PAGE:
With the Arkansas legislature considering a bill that would allow state and municipal entities to deposit public funds in credit unions, a pair of op-eds today in the Arkansas Business publication made the case for ending state and federal tax subsidies for credit unions that pursue bank-like activities.
Lorrie Trogden, president and CEO of the Arkansas Bankers Association, pointed out that in 2017, Arkansas’ banks paid over $500 million in taxes, compared to zero for the state’s credit unions. “Allowing credit unions to take public deposits would only work against the state by reducing the state’s tax base as well as leaving less capital in community banks for lending to small businesses and consumers,” she wrote. “If credit unions want to stray from their mission and act like banks, they should be taxed like banks.”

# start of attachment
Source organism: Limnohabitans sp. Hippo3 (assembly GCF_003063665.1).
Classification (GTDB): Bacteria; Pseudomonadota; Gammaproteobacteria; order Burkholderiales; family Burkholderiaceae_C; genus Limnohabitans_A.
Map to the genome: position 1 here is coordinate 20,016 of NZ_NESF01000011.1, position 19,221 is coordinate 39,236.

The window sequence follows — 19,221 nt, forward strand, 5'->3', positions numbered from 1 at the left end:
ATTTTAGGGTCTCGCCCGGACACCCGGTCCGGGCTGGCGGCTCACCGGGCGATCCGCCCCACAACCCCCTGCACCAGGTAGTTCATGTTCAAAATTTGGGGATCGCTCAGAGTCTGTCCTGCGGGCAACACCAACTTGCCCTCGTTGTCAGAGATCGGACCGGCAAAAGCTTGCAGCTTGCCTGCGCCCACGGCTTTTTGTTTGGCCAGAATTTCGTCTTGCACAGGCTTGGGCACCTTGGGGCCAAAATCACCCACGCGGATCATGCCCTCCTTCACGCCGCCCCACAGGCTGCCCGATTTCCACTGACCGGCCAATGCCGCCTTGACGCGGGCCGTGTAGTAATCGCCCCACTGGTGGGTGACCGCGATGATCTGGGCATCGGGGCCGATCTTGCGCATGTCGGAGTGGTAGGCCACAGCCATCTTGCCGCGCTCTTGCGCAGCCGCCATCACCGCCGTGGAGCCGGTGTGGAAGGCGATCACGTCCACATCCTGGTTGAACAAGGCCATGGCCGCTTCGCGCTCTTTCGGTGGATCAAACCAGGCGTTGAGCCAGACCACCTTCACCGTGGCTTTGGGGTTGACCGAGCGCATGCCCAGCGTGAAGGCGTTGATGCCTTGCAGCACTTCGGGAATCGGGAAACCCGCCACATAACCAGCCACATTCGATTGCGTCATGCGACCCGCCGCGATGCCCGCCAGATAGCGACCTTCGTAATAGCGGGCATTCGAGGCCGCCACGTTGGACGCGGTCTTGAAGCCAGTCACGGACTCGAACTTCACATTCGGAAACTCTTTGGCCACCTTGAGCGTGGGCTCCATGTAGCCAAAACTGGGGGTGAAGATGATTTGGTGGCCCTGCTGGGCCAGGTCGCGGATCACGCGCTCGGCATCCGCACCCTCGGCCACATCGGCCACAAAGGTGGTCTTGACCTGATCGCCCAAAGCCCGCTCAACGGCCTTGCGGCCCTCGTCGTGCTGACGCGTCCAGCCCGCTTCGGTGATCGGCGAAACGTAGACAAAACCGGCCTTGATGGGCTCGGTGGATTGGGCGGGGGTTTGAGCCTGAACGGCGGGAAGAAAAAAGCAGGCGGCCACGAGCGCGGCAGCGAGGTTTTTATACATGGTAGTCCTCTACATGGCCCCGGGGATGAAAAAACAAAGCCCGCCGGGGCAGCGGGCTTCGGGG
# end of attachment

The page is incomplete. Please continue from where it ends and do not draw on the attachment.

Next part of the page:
Meanwhile, Larry Wilson, the CEO of First Arkansas Bank and Trust in Jacksonville, Ark., rebutted the argument that credit unions are truly nonprofit organizations. “They are, in fact, very much for-profit institutions,” he wrote. “They are simply non-taxed institutions. . . . How many businesses do you know that make more than $10 million per year and pay exactly zero in taxes?”